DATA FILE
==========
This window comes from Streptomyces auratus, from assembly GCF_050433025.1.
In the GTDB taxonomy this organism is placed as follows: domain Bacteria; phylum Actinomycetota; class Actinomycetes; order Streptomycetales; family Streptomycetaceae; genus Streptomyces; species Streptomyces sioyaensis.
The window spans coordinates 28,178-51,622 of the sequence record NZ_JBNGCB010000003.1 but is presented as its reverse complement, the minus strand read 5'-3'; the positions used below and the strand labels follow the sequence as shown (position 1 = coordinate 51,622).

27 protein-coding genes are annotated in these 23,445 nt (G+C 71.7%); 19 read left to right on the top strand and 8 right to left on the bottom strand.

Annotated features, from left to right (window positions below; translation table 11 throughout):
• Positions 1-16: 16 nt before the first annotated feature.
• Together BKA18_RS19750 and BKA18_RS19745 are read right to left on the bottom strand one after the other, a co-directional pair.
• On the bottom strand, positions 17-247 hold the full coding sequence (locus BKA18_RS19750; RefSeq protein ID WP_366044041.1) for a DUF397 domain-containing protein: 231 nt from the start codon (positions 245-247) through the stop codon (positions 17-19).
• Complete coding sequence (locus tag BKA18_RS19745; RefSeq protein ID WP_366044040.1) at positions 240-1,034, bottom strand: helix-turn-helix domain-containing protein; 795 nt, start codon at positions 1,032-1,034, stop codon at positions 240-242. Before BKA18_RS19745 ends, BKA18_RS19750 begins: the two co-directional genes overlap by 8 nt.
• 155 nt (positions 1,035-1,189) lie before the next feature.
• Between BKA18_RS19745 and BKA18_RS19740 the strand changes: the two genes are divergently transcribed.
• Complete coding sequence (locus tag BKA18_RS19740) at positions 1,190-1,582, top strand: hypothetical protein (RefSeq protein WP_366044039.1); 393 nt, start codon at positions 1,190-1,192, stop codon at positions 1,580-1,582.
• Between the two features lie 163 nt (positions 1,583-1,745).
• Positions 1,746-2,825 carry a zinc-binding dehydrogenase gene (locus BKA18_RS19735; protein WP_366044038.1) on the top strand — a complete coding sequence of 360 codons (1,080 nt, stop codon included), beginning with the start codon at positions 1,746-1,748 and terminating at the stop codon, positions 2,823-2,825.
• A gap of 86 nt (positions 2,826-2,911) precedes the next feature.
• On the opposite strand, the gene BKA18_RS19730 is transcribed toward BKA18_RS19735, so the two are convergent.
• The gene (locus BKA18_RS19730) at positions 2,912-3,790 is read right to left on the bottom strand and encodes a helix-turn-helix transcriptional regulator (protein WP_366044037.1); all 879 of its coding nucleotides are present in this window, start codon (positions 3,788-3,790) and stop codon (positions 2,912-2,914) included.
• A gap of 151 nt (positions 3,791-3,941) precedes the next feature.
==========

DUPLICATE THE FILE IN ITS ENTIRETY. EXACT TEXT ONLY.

This window comes from Streptomyces auratus, from assembly GCF_050433025.1.
In the GTDB taxonomy this organism is placed as follows: domain Bacteria; phylum Actinomycetota; class Actinomycetes; order Streptomycetales; family Streptomycetaceae; genus Streptomyces; species Streptomyces sioyaensis.
The window spans coordinates 28,178-51,622 of the sequence record NZ_JBNGCB010000003.1 but is presented as its reverse complement, the minus strand read 5'-3'; the positions used below and the strand labels follow the sequence as shown (position 1 = coordinate 51,622).

27 protein-coding genes are annotated in these 23,445 nt (G+C 71.7%); 19 read left to right on the top strand and 8 right to left on the bottom strand.

Annotated features, from left to right (window positions below; translation table 11 throughout):
• Positions 1-16: 16 nt before the first annotated feature.
• Together BKA18_RS19750 and BKA18_RS19745 are read right to left on the bottom strand one after the other, a co-directional pair.
• On the bottom strand, positions 17-247 hold the full coding sequence (locus BKA18_RS19750; RefSeq protein ID WP_366044041.1) for a DUF397 domain-containing protein: 231 nt from the start codon (positions 245-247) through the stop codon (positions 17-19).
• Complete coding sequence (locus tag BKA18_RS19745; RefSeq protein ID WP_366044040.1) at positions 240-1,034, bottom strand: helix-turn-helix domain-containing protein; 795 nt, start codon at positions 1,032-1,034, stop codon at positions 240-242. Before BKA18_RS19745 ends, BKA18_RS19750 begins: the two co-directional genes overlap by 8 nt.
• 155 nt (positions 1,035-1,189) lie before the next feature.
• Between BKA18_RS19745 and BKA18_RS19740 the strand changes: the two genes are divergently transcribed.
• Complete coding sequence (locus tag BKA18_RS19740) at positions 1,190-1,582, top strand: hypothetical protein (RefSeq protein WP_366044039.1); 393 nt, start codon at positions 1,190-1,192, stop codon at positions 1,580-1,582.
• Between the two features lie 163 nt (positions 1,583-1,745).
• Positions 1,746-2,825 carry a zinc-binding dehydrogenase gene (locus BKA18_RS19735; protein WP_366044038.1) on the top strand — a complete coding sequence of 360 codons (1,080 nt, stop codon included), beginning with the start codon at positions 1,746-1,748 and terminating at the stop codon, positions 2,823-2,825.
• A gap of 86 nt (positions 2,826-2,911) precedes the next feature.
• On the opposite strand, the gene BKA18_RS19730 is transcribed toward BKA18_RS19735, so the two are convergent.
• The gene (locus BKA18_RS19730) at positions 2,912-3,790 is read right to left on the bottom strand and encodes a helix-turn-helix transcriptional regulator (protein WP_366044037.1); all 879 of its coding nucleotides are present in this window, start codon (positions 3,788-3,790) and stop codon (positions 2,912-2,914) included.
• A gap of 151 nt (positions 3,791-3,941) precedes the next feature.